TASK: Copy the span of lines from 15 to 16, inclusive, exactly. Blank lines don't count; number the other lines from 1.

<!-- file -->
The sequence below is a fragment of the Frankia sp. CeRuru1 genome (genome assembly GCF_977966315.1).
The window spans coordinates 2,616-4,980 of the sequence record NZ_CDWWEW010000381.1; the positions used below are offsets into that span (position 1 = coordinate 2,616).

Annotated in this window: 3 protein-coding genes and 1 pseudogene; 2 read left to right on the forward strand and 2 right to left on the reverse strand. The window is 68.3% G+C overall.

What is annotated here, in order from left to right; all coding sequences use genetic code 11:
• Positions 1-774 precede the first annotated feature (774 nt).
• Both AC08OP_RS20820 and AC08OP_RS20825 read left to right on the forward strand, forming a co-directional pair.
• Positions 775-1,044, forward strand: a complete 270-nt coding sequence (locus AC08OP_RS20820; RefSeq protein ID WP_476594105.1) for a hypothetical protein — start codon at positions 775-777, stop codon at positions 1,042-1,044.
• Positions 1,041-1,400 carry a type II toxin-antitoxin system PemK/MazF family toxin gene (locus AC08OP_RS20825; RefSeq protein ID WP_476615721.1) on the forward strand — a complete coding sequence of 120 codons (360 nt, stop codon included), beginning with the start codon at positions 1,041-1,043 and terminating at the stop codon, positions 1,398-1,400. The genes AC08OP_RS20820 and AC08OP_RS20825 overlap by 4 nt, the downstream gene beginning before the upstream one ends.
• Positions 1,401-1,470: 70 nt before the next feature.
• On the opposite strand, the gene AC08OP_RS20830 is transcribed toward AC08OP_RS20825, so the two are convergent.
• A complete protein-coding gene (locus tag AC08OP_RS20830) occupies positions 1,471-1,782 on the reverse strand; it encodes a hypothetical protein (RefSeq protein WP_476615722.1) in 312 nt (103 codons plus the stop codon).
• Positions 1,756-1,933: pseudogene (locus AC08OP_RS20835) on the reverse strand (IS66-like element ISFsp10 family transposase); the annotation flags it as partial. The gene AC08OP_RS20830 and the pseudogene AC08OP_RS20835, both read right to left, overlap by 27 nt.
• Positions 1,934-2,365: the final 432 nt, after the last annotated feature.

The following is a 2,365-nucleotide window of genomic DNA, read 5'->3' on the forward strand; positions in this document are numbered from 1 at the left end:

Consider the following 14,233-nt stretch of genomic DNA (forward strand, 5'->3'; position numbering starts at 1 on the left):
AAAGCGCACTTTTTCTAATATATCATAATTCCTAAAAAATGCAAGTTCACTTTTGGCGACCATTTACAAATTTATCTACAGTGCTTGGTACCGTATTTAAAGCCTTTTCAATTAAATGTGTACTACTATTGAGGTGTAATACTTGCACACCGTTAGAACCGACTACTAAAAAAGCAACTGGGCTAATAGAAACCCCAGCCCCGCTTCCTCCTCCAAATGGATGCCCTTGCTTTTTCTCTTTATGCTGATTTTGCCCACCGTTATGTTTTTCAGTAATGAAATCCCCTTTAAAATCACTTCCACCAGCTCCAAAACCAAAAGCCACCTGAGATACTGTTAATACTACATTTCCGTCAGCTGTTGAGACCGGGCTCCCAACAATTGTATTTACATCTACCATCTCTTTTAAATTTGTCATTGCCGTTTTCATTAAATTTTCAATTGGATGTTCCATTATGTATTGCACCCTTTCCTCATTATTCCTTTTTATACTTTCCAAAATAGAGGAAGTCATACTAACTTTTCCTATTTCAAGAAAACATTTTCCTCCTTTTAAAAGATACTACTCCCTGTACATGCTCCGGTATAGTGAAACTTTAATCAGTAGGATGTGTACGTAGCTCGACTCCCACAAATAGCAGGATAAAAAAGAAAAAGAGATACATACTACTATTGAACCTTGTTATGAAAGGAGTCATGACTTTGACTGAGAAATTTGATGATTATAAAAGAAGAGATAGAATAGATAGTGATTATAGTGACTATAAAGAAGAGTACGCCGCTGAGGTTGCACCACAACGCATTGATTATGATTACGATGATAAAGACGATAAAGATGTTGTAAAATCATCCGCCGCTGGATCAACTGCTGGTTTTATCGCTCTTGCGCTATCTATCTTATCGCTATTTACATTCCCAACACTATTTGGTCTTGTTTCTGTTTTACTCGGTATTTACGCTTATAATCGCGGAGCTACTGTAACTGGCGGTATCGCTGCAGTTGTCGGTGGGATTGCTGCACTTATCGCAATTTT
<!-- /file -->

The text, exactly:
Consider the following 14,233-nt stretch of genomic DNA (forward strand, 5'->3'; position numbering starts at 1 on the left):
AAAGCGCACTTTTTCTAATATATCATAATTCCTAAAAAATGCAAGTTCACTTTTGGCGACCATTTACAAATTTATCTACAGTGCTTGGTACCGTATTTAAAGCCTTTTCAATTAAATGTGTACTACTATTGAGGTGTAATACTTGCACACCGTTAGAACCGACTACTAAAAAAGCAACTGGGCTAATAGAAACCCCAGCCCCGCTTCCTCCTCCAAATGGATGCCCTTGCTTTTTCTCTTTATGCTGATTTTGCCCACCGTTATGTTTTTCAGTAATGAAATCCCCTTTAAAATCACTTCCACCAGCTCCAAAACCAAAAGCCACCTGAGATACTGTTAATACTACATTTCCGTCAGCTGTTGAGACCGGGCTCCCAACAATTGTATTTACATCTACCATCTCTTTTAAATTTGTCATTGCCGTTTTCATTAAATTTTCAATTGGATGTTCCATTATGTATTGCACCCTTTCCTCATTATTCCTTTTTATACTTTCCAAAATAGAGGAAGTCATACTAACTTTTCCTATTTCAAGAAAACATTTTCCTCCTTTTAAAAGATACTACTCCCTGTACATGCTCCGGTATAGTGAAACTTTAATCAGTAGGATGTGTACGTAGCTCGACTCCCACAAATAGCAGGATAAAAAAGAAAAAGAGATACATACTACTATTGAACCTTGTTATGAAAGGAGTCATGACTTTGACTGAGAAATTTGATGATTATAAAAGAAGAGATAGAATAGATAGTGATTATAGTGACTATAAAGAAGAGTACGCCGCTGAGGTTGCACCACAACGCATTGATTATGATTACGATGATAAAGACGATAAAGATGTTGTAAAATCATCCGCCGCTGGATCAACTGCTGGTTTTATCGCTCTTGCGCTATCTATCTTATCGCTATTTACATTCCCAACACTATTTGGTCTTGTTTCTGTTTTACTCGGTATTTACGCTTATAATCGCGGAGCTACTGTAACTGGCGGTATCGCTGCAGTTGTCGGTGGGATTGCTGCACTTATCGCAATTTT